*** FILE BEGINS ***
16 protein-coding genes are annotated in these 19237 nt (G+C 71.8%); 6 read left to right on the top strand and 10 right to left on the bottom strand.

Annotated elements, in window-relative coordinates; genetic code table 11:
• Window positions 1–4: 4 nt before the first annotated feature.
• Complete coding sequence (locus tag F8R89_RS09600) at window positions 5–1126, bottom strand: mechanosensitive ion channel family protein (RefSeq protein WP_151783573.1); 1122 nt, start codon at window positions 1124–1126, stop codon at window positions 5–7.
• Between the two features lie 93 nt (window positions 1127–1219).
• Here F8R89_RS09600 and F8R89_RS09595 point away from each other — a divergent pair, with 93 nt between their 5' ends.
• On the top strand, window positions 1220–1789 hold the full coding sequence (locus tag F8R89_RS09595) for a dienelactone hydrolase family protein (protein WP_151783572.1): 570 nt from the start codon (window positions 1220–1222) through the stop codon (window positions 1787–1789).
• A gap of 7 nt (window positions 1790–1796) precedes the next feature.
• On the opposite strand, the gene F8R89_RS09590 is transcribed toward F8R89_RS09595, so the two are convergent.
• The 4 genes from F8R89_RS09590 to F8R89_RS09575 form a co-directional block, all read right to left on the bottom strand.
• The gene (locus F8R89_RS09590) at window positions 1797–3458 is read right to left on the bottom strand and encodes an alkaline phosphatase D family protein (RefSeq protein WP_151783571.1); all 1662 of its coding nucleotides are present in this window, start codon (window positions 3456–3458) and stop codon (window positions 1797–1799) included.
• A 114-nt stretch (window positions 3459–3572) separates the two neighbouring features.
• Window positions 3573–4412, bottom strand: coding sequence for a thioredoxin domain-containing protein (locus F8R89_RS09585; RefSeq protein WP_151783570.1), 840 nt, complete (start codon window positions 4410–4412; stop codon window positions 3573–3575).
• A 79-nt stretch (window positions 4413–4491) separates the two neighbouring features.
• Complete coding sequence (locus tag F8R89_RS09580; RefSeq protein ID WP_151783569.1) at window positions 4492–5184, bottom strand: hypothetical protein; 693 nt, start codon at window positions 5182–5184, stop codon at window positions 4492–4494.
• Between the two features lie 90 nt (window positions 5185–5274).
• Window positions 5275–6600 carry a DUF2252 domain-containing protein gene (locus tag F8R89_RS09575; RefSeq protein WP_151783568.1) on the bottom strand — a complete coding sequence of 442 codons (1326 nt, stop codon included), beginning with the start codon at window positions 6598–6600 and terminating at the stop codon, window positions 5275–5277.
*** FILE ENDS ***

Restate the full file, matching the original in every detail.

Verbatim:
16 protein-coding genes are annotated in these 19237 nt (G+C 71.8%); 6 read left to right on the top strand and 10 right to left on the bottom strand.

Annotated elements, in window-relative coordinates; genetic code table 11:
• Window positions 1–4: 4 nt before the first annotated feature.
• Complete coding sequence (locus tag F8R89_RS09600) at window positions 5–1126, bottom strand: mechanosensitive ion channel family protein (RefSeq protein WP_151783573.1); 1122 nt, start codon at window positions 1124–1126, stop codon at window positions 5–7.
• Between the two features lie 93 nt (window positions 1127–1219).
• Here F8R89_RS09600 and F8R89_RS09595 point away from each other — a divergent pair, with 93 nt between their 5' ends.
• On the top strand, window positions 1220–1789 hold the full coding sequence (locus tag F8R89_RS09595) for a dienelactone hydrolase family protein (protein WP_151783572.1): 570 nt from the start codon (window positions 1220–1222) through the stop codon (window positions 1787–1789).
• A gap of 7 nt (window positions 1790–1796) precedes the next feature.
• On the opposite strand, the gene F8R89_RS09590 is transcribed toward F8R89_RS09595, so the two are convergent.
• The 4 genes from F8R89_RS09590 to F8R89_RS09575 form a co-directional block, all read right to left on the bottom strand.
• The gene (locus F8R89_RS09590) at window positions 1797–3458 is read right to left on the bottom strand and encodes an alkaline phosphatase D family protein (RefSeq protein WP_151783571.1); all 1662 of its coding nucleotides are present in this window, start codon (window positions 3456–3458) and stop codon (window positions 1797–1799) included.
• A 114-nt stretch (window positions 3459–3572) separates the two neighbouring features.
• Window positions 3573–4412, bottom strand: coding sequence for a thioredoxin domain-containing protein (locus F8R89_RS09585; RefSeq protein WP_151783570.1), 840 nt, complete (start codon window positions 4410–4412; stop codon window positions 3573–3575).
• A 79-nt stretch (window positions 4413–4491) separates the two neighbouring features.
• Complete coding sequence (locus tag F8R89_RS09580; RefSeq protein ID WP_151783569.1) at window positions 4492–5184, bottom strand: hypothetical protein; 693 nt, start codon at window positions 5182–5184, stop codon at window positions 4492–4494.
• Between the two features lie 90 nt (window positions 5185–5274).
• Window positions 5275–6600 carry a DUF2252 domain-containing protein gene (locus tag F8R89_RS09575; RefSeq protein WP_151783568.1) on the bottom strand — a complete coding sequence of 442 codons (1326 nt, stop codon included), beginning with the start codon at window positions 6598–6600 and terminating at the stop codon, window positions 5275–5277.